Here is how Global might look to set up some very simple data.

object Global extends GlobalSettings {

  override def onStart(app: play.api.Application) {
    val u1 = User.create(new User("u1", "pwd", "name1"))
    val u2 = User.create(new User("u2", "pwd", "name2"))

    Post.create( new Post("title1", new DateTime().toDate, "content number 1", u1))
    Post.create( new Post("title2", new DateTime().toDate, "content number 2", u2))

One thing I am still wondering about is that when having the server run, the DB in the test cases also contains the entities set up on startup. If anyone knows why and how to avoid, please let me know.

Adding Scalate to the project and getting IntelliJ working

Adding the Scalate dependency to my project puzzled me a while, so I’ll describe a solution here hoping I can save some time of yours. I am using IntelliJ and for me it’s really important to have the IDE as working aid. The basic workflow for adding dependencies when using IntelliJ is as follows:

  1. Add the dependency to Build.scala
  2. Enter reload in the console
  3. Enter idea in the console

It’s important that there are no compilation errors when adding the dependency. So if you add code for which you need a certain new dependency you’ll have to comment this code out until you have added the dependency successfully.

So to add Scalate just add “org.fusesource.scalate” % “scalate-core” % “1.5.3” to appDependencies in your Build.scala and proceed as described above.

Getting Scalate to work

I have set up the Scalate templating engine in my company recently and am astonished how clean and DRY scaml is. For me as non-weby as well as for our webbies it became a pleasure to delve into our new mobile-page-code written in scaml. Structure and intention really pops out.

As mentioned above, there is no Scalate plugin for 2.0. After some research I found this 1.x example to integrate Scalate in Play. It’s more or less ready to go. You have to change the package for play.Play to play.api.Play and change the call in the controller to something like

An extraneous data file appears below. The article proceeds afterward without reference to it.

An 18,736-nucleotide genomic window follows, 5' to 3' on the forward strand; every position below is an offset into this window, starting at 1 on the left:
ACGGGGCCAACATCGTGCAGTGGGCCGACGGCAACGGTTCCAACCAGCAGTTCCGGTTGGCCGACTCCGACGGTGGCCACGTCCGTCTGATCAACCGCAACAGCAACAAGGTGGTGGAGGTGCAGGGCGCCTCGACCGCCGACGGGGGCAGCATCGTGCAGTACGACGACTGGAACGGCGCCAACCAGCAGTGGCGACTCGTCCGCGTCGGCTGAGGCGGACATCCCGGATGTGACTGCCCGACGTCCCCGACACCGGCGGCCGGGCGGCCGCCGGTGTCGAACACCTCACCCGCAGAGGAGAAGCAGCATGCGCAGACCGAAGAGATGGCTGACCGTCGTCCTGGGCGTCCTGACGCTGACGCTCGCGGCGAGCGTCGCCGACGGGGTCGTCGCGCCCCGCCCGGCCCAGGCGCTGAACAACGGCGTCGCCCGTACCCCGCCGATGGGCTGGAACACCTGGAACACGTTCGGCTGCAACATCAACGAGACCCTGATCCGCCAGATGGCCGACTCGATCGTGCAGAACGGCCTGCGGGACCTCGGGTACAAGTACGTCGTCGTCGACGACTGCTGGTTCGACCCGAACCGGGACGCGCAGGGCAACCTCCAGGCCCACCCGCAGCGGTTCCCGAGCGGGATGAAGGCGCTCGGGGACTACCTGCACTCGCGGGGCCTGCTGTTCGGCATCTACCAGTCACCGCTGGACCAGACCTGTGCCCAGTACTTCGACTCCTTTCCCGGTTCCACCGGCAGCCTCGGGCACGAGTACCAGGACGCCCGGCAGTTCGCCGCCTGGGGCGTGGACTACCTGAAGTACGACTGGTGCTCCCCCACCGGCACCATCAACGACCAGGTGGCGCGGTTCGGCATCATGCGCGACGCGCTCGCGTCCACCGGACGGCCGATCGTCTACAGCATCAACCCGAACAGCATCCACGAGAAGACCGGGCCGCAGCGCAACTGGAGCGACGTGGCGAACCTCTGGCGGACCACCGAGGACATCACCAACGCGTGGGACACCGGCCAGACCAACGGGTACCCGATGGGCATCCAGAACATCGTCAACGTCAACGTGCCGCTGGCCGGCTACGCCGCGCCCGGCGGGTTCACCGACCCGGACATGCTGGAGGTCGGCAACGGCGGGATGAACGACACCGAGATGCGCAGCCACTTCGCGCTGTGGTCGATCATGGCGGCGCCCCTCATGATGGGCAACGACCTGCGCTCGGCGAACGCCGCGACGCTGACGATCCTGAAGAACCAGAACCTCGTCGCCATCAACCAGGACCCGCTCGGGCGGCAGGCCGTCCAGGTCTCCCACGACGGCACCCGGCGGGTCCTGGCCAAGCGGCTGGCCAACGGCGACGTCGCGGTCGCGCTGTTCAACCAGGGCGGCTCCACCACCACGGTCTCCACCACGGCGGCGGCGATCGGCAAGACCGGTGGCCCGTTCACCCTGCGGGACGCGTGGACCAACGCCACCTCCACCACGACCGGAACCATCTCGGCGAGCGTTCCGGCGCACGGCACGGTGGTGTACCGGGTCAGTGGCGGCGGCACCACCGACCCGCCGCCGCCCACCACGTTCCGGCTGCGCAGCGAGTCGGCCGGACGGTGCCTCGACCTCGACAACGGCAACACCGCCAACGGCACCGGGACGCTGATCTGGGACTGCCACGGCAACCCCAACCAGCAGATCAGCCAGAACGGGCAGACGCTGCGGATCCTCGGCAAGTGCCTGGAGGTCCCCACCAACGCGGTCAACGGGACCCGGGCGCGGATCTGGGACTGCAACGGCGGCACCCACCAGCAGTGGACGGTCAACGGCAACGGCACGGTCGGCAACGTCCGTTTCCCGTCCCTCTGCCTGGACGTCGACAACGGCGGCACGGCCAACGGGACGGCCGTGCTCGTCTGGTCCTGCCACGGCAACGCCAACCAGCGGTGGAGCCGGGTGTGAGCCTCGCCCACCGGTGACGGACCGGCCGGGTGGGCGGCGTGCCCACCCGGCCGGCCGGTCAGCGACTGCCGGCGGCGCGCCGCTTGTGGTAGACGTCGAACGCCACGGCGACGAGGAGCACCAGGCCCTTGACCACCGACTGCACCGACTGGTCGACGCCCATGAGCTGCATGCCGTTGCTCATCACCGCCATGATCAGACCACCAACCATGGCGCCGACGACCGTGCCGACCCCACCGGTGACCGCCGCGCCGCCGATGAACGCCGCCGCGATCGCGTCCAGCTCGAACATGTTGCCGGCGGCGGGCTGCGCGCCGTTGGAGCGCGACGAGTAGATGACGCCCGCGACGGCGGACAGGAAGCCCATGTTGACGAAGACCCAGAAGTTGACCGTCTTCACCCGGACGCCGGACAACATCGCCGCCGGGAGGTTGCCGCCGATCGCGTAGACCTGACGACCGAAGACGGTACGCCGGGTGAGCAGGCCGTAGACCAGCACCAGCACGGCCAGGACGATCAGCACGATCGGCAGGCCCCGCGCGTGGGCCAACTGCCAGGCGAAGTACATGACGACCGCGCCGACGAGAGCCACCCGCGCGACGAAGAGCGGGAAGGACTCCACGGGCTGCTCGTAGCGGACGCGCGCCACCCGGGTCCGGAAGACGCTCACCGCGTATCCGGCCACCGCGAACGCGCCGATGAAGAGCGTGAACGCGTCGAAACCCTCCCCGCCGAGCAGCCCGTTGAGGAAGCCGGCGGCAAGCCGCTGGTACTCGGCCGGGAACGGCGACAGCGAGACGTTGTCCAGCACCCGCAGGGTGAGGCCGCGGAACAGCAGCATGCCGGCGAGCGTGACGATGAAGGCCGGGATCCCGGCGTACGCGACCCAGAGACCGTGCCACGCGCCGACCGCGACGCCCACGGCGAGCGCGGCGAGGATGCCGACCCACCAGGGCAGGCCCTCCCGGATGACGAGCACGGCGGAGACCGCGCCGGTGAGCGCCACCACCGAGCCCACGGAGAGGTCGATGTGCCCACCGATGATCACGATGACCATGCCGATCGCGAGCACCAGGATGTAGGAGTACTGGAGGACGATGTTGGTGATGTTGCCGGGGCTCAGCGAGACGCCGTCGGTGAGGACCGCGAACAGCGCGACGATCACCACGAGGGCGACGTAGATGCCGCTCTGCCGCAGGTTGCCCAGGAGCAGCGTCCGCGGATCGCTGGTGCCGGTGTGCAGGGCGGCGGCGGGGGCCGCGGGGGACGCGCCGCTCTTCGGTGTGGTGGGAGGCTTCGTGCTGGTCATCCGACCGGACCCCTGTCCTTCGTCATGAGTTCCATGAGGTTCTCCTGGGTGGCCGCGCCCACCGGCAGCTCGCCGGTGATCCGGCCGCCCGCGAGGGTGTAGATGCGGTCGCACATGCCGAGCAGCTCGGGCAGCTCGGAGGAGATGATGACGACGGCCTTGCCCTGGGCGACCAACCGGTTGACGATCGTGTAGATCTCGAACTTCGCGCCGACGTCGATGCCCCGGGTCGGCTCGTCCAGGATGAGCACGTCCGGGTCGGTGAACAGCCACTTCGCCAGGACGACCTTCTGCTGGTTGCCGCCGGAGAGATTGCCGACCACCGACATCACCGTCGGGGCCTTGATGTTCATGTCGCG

Ok( Scalate("first.scaml").render('posts -> Post.findAll())).as(HTML)

But this sucks right? I don’t want to add as(HTML) when I trigger the rendering. But without the as(HTML) the content type is set to text and thus not rendered by the browser. To change this we have to define a Writable – that encodes the content – and a ContentType. Both are defined as implicits and need a type on which they work. I’ve defined a simple ScalateContent that wraps the rendered output and enables the correct application of the implicits.

Scalate format

I have changed the original code so that the format used can be defined in the application.config via¬†scalate.format. Right now this is only important for the default layout, as I explicitly state the format of the template to render in the controller as you can see above. I personally prefer it this way as it seems more explicit what exactly is meant. You can easily extend the apply method if you prefer calls like Scalate(“first”).render.

Default layout

Scalate uses default templates for stuff that layouts all pages. To enable this I added the default layout strategy. The default template can now be used as documented. In the Play project the path is app/views/layouts/default.{format}.

So after all this the code for the Scalate object looked like this:

package controllers

import play.api._
import http.{Writeable, ContentTypeOf, ContentTypes}
import mvc.Codec
import play.api.Play.current
import org.fusesource.scalate.layout.DefaultLayoutStrategy

object Scalate {

  import org.fusesource.scalate._
  import org.fusesource.scalate.util._

  var format = Play.configuration.getString("scalate.format") match {
    case Some(configuredFormat) => configuredFormat
    case _ => "test"

  lazy val scalateEngine = {
    val engine = new TemplateEngine
    engine.resourceLoader = new FileResourceLoader(Some(Play.getFile("/app/views")))
    engine.layoutStrategy = new DefaultLayoutStrategy(engine, Play.getFile("/app/views/layouts/default." + format).getAbsolutePath)
    engine.classpath = Play.getFile("/tmp/classes").getAbsolutePath
    engine.workingDirectory = Play.getFile("tmp")
    engine.combinedClassPath = true
    engine.classLoader = Play.classloader

  def apply(template: String) = Template(template)

  case class Template(name: String) {

    def render(args: (Symbol, Any)*) = {
        scalateEngine.layout(name, {
          case (k, v) => -> v
        } toMap)


  case class ScalateContent(val cont: String)

  implicit def writeableOf_ScalateContent(implicit codec: Codec): Writeable[ScalateContent] = {
    Writeable[ScalateContent](scalate => codec.encode(scalate.cont))

  implicit def contentTypeOf_ScalateContent(implicit codec: Codec): ContentTypeOf[ScalateContent] = {


Next time

From here on you should be able to use Scalate in Play 2.0, making your web development more fun and of course more efficient. Next time I’ll show how to set up the pages with Scaml, adding some sexieness with Less and some client side logic with¬†CoffeeScript.